200729 big life rangers recover snares

For poachers, the process carries almost no risk. They take a casual stroll into the bush carrying only some wire and deadly intent. The wire is crafted into simple noose snares, which are strung out along wildlife trails and left to kill.

It’s a slow, horrible way for an animal to die and this last week alone Big Life rangers have saved up to 74 animals from that fate by removing as many snares.

Finding pieces of wire hidden across 1.6 million acres is a bit like picking needles from a haystack, and some snares do avoid detection despite the rangers’ best efforts. As a result, some of these 74 snares may predate COVID-19, but we strongly suspect that the recoveries correspond to other reports of increases in bushmeat poaching across East Africa.

Between February and June 2020, the Uganda Wildlife Authority recorded double the number of bushmeat poaching incidents compared to the same period the year before. In a national park in the same country, snare recovery over a 2-month period rose from 21 to 822, year-on-year. In Kenya, the Kenya Wildlife Service reported a 56% increase in bushmeat confiscations since the lockdown began, compared to the same period in 2019.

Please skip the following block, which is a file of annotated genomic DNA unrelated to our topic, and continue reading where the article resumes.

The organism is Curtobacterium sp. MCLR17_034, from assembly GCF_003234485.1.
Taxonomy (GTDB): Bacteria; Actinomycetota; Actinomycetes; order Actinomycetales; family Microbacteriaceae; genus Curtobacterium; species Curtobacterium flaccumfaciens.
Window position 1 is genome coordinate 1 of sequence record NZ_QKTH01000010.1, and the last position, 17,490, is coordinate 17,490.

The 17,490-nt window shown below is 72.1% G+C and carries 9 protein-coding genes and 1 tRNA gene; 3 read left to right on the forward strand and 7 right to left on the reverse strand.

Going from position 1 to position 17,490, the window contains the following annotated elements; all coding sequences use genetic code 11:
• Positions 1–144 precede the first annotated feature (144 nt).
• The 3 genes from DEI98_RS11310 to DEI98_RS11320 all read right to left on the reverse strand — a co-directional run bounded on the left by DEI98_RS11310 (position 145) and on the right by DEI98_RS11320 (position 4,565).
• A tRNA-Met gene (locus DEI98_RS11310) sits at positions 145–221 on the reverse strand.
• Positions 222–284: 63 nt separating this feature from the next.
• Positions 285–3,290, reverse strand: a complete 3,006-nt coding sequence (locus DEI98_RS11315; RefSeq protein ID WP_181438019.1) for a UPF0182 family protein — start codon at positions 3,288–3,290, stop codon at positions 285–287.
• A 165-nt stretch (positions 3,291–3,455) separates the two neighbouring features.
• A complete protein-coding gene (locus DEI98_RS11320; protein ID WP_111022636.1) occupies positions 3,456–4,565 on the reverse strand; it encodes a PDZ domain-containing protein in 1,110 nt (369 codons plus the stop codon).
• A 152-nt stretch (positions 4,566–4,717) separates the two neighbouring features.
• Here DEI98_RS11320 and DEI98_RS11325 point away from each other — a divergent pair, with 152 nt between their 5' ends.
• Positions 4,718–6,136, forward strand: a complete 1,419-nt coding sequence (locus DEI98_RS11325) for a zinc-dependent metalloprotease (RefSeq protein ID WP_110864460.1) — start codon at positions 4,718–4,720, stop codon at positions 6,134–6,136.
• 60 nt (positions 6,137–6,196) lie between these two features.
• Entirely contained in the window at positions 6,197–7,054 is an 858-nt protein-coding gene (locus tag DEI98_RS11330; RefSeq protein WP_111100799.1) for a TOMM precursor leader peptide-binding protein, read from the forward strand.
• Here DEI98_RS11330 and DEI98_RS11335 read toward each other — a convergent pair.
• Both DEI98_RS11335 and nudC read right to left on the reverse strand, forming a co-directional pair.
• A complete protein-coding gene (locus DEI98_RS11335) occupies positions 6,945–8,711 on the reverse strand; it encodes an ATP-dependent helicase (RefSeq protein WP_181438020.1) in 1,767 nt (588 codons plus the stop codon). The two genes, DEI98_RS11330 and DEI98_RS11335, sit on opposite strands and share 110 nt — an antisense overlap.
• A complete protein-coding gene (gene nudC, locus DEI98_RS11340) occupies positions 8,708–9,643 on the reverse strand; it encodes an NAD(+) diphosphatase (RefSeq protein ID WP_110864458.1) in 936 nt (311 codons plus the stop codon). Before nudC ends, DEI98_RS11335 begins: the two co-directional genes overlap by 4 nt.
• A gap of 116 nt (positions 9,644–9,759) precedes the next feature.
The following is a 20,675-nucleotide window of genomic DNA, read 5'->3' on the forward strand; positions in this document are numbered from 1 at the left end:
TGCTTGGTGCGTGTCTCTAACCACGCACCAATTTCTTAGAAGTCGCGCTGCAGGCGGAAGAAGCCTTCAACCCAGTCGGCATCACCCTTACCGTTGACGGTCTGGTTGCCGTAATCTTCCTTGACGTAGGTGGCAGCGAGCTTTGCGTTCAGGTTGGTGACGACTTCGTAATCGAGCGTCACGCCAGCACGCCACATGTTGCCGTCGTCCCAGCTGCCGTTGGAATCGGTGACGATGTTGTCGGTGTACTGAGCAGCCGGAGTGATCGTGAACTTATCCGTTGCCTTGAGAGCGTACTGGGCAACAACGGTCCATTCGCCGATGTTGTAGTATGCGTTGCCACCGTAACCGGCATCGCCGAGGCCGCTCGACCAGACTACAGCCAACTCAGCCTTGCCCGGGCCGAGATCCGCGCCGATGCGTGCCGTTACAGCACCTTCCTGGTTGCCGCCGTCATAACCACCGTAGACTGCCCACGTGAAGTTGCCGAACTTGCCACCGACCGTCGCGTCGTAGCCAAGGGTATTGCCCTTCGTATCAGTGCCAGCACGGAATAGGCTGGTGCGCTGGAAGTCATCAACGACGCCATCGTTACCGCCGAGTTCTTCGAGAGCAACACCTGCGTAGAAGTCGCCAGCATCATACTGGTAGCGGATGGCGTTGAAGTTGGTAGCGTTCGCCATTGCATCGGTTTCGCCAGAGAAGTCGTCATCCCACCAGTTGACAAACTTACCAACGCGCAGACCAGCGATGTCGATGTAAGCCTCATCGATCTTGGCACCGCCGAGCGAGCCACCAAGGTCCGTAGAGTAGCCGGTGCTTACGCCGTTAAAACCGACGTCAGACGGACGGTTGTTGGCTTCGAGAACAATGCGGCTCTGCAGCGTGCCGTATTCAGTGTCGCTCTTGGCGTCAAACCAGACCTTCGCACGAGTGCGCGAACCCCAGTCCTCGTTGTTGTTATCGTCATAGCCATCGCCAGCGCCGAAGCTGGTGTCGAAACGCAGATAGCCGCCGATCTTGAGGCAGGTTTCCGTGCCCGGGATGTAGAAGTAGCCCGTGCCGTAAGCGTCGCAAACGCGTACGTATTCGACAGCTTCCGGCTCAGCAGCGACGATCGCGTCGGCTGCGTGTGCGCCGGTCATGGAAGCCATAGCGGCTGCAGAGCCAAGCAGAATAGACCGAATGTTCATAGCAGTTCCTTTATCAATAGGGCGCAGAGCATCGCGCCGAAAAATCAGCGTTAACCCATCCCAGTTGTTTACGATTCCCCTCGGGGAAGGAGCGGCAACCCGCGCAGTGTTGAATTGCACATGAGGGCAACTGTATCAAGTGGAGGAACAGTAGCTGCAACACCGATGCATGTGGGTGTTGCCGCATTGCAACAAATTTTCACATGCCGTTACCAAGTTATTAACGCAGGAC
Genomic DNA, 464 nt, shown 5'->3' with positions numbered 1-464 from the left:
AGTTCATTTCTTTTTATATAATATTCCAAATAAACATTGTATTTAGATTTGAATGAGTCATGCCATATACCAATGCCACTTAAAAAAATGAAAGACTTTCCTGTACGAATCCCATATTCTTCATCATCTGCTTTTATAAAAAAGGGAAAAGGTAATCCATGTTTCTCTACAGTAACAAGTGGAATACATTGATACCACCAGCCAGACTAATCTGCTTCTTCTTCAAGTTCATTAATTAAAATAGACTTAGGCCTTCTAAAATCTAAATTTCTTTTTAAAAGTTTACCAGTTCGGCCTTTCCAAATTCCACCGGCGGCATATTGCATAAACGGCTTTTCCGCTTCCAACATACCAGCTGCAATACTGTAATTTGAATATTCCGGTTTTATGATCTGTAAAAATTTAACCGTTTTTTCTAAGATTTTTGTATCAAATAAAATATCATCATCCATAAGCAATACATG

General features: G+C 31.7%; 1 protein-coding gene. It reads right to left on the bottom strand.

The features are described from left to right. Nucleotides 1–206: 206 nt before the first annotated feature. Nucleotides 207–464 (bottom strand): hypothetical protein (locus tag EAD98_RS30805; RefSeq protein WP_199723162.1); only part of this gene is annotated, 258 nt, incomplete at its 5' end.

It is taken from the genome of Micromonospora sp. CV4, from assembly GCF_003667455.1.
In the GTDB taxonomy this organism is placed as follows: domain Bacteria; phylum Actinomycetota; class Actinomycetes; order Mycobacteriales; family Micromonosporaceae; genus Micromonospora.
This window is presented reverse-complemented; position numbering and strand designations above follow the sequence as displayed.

Big Life’s rangers are working hard to make sure that the Greater Amboseli Ecosystem bucks this trend, by keeping animals out of the hangman’s noose. So far they have been successful, and by arresting poachers they are continuing to deter others from poaching because of the high chance of being caught. There have been a number of poaching flare-ups in the ecosystem, but quick responses have nipped them in the bud.

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